Germany to compensate 8,000 Holocaust survivors from Romania
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Germany to compensate 8,000 Holocaust survivors from Romania

Israel-based survivors will receive a monthly compensation up to £179 from the German government

Romanian soldiers participating in the deportation of Jewish families ( July 1941)
Romanian soldiers participating in the deportation of Jewish families ( July 1941)

Some 8,000 Romanian Jewish Holocaust survivors living in Israel will officially be recognised by Germany and receive a monthly compensation up to £179 ($225), the German government said.

The statement Thursday by the German government also said the move will include retroactive payments to cover the last 20 years.  Every survivor is set to receive a total of anywhere between £21,000 ($27,000) to £43,000 ($54,300) in addition to the monthly compensation.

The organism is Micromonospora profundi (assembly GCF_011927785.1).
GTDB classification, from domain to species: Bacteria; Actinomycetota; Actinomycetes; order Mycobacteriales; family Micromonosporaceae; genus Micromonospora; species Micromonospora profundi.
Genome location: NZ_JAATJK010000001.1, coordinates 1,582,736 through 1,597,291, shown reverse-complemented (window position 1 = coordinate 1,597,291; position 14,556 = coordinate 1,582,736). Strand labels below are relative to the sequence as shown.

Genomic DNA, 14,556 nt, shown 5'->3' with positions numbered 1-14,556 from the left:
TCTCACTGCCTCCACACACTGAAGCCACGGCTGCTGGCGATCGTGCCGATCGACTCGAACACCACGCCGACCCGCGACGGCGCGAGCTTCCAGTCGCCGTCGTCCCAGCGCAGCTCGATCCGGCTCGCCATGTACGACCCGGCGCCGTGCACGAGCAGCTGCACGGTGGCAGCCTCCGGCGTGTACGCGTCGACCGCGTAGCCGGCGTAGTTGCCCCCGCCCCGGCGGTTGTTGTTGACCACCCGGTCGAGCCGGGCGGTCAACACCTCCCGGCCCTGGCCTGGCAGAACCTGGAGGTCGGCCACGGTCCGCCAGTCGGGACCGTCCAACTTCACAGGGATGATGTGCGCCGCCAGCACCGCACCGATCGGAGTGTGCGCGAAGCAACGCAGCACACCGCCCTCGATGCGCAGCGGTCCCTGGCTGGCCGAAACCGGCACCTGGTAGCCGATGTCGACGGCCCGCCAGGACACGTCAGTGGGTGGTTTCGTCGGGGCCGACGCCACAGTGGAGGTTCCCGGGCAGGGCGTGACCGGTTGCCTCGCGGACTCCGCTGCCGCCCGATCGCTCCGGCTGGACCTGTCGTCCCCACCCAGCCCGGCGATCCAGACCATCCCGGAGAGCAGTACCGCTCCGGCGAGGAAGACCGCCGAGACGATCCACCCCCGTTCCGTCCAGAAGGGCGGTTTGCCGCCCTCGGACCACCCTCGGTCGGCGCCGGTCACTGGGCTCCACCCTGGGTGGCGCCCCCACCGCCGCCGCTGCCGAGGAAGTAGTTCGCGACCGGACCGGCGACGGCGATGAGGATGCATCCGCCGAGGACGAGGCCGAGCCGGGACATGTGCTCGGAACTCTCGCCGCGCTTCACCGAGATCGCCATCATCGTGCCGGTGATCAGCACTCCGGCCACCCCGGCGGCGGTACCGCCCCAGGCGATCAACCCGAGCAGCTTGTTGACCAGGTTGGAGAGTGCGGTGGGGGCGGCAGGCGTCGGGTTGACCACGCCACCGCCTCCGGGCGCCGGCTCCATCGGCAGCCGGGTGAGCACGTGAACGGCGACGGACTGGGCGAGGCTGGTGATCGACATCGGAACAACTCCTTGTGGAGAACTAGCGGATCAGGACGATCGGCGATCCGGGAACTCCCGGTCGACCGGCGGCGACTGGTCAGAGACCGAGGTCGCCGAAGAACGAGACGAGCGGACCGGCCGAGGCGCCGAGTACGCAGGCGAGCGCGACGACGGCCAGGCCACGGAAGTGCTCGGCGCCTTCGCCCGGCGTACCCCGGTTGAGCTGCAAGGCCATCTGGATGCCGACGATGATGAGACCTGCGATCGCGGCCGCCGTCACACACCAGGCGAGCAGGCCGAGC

The move is expected to cost Germany about £335m ($420 million) in reparations.

The survivors in question are Jews who lived in 20 cities around Romania, including Iași, Galați, Piatra Neamț, Constanța, Ștefănești and Bacău, and were either directly or indirectly impacted by Romanian dictator Ion Antonescu’s collaboration with the Nazi regime or by the Nazis themselves following Antonescu’s removal from power, Israel Hayom reported.

Heirs to Romanian Holocaust survivors born after 1910 and who died after June 1, 2002 will also be eligible to sue for reparations from the German government.

To be eligible for the stipend, survivors must have lived or been deported from the 20 cities listed in the decree during the Holocaust.

The agreement was reached following negotiations over 10 months between Jerusalem and Berlin.

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